Students, clinic staff, and facilitators pose for a photo following the technical training on migration and asylum practices in Morocco.
On Saturday, November 14, 2020, the newly inducted cohort of student clinicians in the Legal Clinic housed at University Sidi Mohamed Ben Abdellah’s Faculty of Economic and Social Legal Sciences in Fes attended one of several training sessions organized by the High Atlas Foundation that is designed to prepare them to become clinicians who provide pro bono legal aid to marginalized populations in the Fes-Meknes region. The training was facilitated by an expert and researcher in the field of immigration and asylum, at the doctoral center at the Faculty of Economic and Social Legal Sciences.
The training began by defining the legal framework of migration law in Morocco and the articles that govern it. The facilitator gave an overview of the immigration situation in Morocco as well providing context with statistics. The facilitator shared that approximately 6 million Moroccan immigrants live abroad while Morocco is home to approximately 50,000 irregular migrants and 85,000 regular migrants. There are 1663 asylum seekers registered in Morocco.
The facilitator highlighted the importance of the protection of migrant workers, citing that 3.2% of Morocco’s population are immigrants, according to the International Organization for Migration. The fragile position of immigrants was also discussed during this session — the facilitator pointed out the difficulties that a migrant will face in a host country. He cited Laws 143 and 97, which provide protective solutions and have been revised according to the needs of immigrants. He also noted Law 118, which sets a provision for equality and fair treatment for migrants in Morocco.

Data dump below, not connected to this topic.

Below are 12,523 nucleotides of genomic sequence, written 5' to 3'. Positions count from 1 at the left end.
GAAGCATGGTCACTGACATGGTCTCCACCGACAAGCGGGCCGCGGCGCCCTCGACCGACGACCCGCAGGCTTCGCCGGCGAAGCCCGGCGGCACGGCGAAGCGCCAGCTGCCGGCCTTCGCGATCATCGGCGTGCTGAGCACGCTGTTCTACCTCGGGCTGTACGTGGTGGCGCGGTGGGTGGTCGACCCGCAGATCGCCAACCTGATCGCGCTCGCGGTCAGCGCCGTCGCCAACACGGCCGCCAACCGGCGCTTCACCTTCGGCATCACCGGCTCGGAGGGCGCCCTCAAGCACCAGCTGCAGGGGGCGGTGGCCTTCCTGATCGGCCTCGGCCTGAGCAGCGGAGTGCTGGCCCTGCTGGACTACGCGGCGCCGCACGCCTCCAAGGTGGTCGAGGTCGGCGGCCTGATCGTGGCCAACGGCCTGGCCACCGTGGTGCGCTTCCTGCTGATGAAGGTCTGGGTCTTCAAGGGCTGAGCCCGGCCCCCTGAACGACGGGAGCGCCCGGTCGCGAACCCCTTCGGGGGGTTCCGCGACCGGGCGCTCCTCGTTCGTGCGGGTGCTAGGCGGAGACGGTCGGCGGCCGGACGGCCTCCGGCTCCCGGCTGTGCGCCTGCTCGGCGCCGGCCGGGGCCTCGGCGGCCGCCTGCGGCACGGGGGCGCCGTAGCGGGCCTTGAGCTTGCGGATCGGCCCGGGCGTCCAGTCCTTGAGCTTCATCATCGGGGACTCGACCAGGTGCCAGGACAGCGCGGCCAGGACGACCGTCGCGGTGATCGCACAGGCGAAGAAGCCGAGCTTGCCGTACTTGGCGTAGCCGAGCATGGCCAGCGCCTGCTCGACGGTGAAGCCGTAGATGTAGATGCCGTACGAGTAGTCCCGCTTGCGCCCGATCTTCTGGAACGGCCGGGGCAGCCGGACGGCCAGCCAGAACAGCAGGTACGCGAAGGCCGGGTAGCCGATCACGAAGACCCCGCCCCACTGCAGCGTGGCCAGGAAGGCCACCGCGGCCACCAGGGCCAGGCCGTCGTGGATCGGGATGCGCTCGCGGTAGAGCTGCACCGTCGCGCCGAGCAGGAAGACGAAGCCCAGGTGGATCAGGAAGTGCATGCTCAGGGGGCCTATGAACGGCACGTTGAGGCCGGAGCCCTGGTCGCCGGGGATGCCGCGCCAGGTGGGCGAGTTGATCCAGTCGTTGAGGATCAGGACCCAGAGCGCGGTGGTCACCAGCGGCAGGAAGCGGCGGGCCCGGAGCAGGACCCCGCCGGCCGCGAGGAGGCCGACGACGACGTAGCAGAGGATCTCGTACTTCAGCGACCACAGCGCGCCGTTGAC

Another key point addressed during this training was the increase in clandestine migration to Europe through Morocco. The facilitator discussed Morocco’s situation as a major crossing point into Europe for irregular migrants, which simultaneously increases the risk of terrorism. Due to the fact that Morocco is a transit country for irregular migrants, Morocco has been transformed into a “gendarme” for Europe, thus experiencing increased pressure. Morocco has partnered with European countries, such as Spain, to work towards decreasing the number of irregular migrants leaving Morocco.
Having addressed the general topic of migration, Mr. El Makouti then discussed asylum in Morocco. According to the international and national framework related to migration and asylum, Articles 26 and 29 grant the right for pregnant women and children to seek asylum in Morocco. The facilitator also discussed the severe financial and custodial penalties for irregular migrants and those who organize irregular migration. He also discussed the convention in 1961 that stipulated the right to statelessness, which is a special protocol that serves as the basis for the acquisition of nationality in Morocco.
This technical training is crucial in the preparation of student clinicians’ work in advising local communities on legal matters, Morocco’s migrant community in particular. Learn more about how you can support their efforts here.
The High Atlas Foundation is working in partnership with the Faculty of Economic and Social Legal Sciences at the University Sidi Mohamed Ben Abdellah (USMBA) in Fes to operate and grow a Law Clinic and Legal Aid program which actively engages students in experiential and service learning for the benefit of marginalized communities in the Fes-Meknes region. The project is funded by the National Endowment for Democracy (NED) and the U.S.-Middle East Partnership Initiative (MEPI).